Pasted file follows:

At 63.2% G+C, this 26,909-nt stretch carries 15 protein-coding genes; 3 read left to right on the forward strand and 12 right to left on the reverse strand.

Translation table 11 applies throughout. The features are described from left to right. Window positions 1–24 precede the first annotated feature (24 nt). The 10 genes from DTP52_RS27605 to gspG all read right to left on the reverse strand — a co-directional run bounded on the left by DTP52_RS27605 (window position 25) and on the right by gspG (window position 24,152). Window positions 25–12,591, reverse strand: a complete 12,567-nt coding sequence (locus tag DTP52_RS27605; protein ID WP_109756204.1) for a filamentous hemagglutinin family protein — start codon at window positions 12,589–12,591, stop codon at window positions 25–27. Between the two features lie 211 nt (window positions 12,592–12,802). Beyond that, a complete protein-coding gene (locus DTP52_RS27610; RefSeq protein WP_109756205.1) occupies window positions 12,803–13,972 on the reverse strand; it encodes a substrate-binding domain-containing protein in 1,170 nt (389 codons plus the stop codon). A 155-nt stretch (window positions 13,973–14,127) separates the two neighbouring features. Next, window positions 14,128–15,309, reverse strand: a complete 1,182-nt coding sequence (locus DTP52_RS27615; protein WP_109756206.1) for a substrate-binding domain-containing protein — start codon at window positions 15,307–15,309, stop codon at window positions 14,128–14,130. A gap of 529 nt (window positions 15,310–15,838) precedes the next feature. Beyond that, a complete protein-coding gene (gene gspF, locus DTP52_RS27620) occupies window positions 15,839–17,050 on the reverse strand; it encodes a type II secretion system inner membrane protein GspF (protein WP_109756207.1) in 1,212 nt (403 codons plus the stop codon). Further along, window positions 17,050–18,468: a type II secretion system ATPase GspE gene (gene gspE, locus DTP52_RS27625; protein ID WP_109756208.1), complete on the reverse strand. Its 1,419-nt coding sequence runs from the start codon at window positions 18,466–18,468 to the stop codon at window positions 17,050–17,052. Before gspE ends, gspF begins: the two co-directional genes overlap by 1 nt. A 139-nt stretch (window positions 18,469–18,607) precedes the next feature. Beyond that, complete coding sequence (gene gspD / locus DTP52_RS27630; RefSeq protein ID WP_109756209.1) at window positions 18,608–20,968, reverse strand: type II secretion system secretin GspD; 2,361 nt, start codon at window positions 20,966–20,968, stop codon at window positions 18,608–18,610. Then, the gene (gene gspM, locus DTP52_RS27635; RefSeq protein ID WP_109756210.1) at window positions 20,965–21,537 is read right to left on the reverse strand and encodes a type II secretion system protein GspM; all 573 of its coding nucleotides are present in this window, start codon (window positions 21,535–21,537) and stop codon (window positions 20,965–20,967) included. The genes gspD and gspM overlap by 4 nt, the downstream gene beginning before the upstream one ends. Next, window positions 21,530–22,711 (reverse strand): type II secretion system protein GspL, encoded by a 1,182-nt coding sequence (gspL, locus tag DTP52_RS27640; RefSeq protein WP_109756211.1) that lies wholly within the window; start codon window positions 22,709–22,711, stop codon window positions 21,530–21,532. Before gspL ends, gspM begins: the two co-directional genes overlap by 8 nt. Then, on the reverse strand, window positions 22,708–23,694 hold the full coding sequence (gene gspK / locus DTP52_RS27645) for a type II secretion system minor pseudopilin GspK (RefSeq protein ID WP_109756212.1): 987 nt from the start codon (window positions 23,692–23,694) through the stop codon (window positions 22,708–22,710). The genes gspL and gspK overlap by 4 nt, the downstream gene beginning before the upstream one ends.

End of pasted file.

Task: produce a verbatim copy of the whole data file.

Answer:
At 63.2% G+C, this 26,909-nt stretch carries 15 protein-coding genes; 3 read left to right on the forward strand and 12 right to left on the reverse strand.

Translation table 11 applies throughout. The features are described from left to right. Window positions 1–24 precede the first annotated feature (24 nt). The 10 genes from DTP52_RS27605 to gspG all read right to left on the reverse strand — a co-directional run bounded on the left by DTP52_RS27605 (window position 25) and on the right by gspG (window position 24,152). Window positions 25–12,591, reverse strand: a complete 12,567-nt coding sequence (locus tag DTP52_RS27605; protein ID WP_109756204.1) for a filamentous hemagglutinin family protein — start codon at window positions 12,589–12,591, stop codon at window positions 25–27. Between the two features lie 211 nt (window positions 12,592–12,802). Beyond that, a complete protein-coding gene (locus DTP52_RS27610; RefSeq protein WP_109756205.1) occupies window positions 12,803–13,972 on the reverse strand; it encodes a substrate-binding domain-containing protein in 1,170 nt (389 codons plus the stop codon). A 155-nt stretch (window positions 13,973–14,127) separates the two neighbouring features. Next, window positions 14,128–15,309, reverse strand: a complete 1,182-nt coding sequence (locus DTP52_RS27615; protein WP_109756206.1) for a substrate-binding domain-containing protein — start codon at window positions 15,307–15,309, stop codon at window positions 14,128–14,130. A gap of 529 nt (window positions 15,310–15,838) precedes the next feature. Beyond that, a complete protein-coding gene (gene gspF, locus DTP52_RS27620) occupies window positions 15,839–17,050 on the reverse strand; it encodes a type II secretion system inner membrane protein GspF (protein WP_109756207.1) in 1,212 nt (403 codons plus the stop codon). Further along, window positions 17,050–18,468: a type II secretion system ATPase GspE gene (gene gspE, locus DTP52_RS27625; protein ID WP_109756208.1), complete on the reverse strand. Its 1,419-nt coding sequence runs from the start codon at window positions 18,466–18,468 to the stop codon at window positions 17,050–17,052. Before gspE ends, gspF begins: the two co-directional genes overlap by 1 nt. A 139-nt stretch (window positions 18,469–18,607) precedes the next feature. Beyond that, complete coding sequence (gene gspD / locus DTP52_RS27630; RefSeq protein ID WP_109756209.1) at window positions 18,608–20,968, reverse strand: type II secretion system secretin GspD; 2,361 nt, start codon at window positions 20,966–20,968, stop codon at window positions 18,608–18,610. Then, the gene (gene gspM, locus DTP52_RS27635; RefSeq protein ID WP_109756210.1) at window positions 20,965–21,537 is read right to left on the reverse strand and encodes a type II secretion system protein GspM; all 573 of its coding nucleotides are present in this window, start codon (window positions 21,535–21,537) and stop codon (window positions 20,965–20,967) included. The genes gspD and gspM overlap by 4 nt, the downstream gene beginning before the upstream one ends. Next, window positions 21,530–22,711 (reverse strand): type II secretion system protein GspL, encoded by a 1,182-nt coding sequence (gspL, locus tag DTP52_RS27640; RefSeq protein WP_109756211.1) that lies wholly within the window; start codon window positions 22,709–22,711, stop codon window positions 21,530–21,532. Before gspL ends, gspM begins: the two co-directional genes overlap by 8 nt. Then, on the reverse strand, window positions 22,708–23,694 hold the full coding sequence (gene gspK / locus DTP52_RS27645) for a type II secretion system minor pseudopilin GspK (RefSeq protein ID WP_109756212.1): 987 nt from the start codon (window positions 23,692–23,694) through the stop codon (window positions 22,708–22,710). The genes gspL and gspK overlap by 4 nt, the downstream gene beginning before the upstream one ends.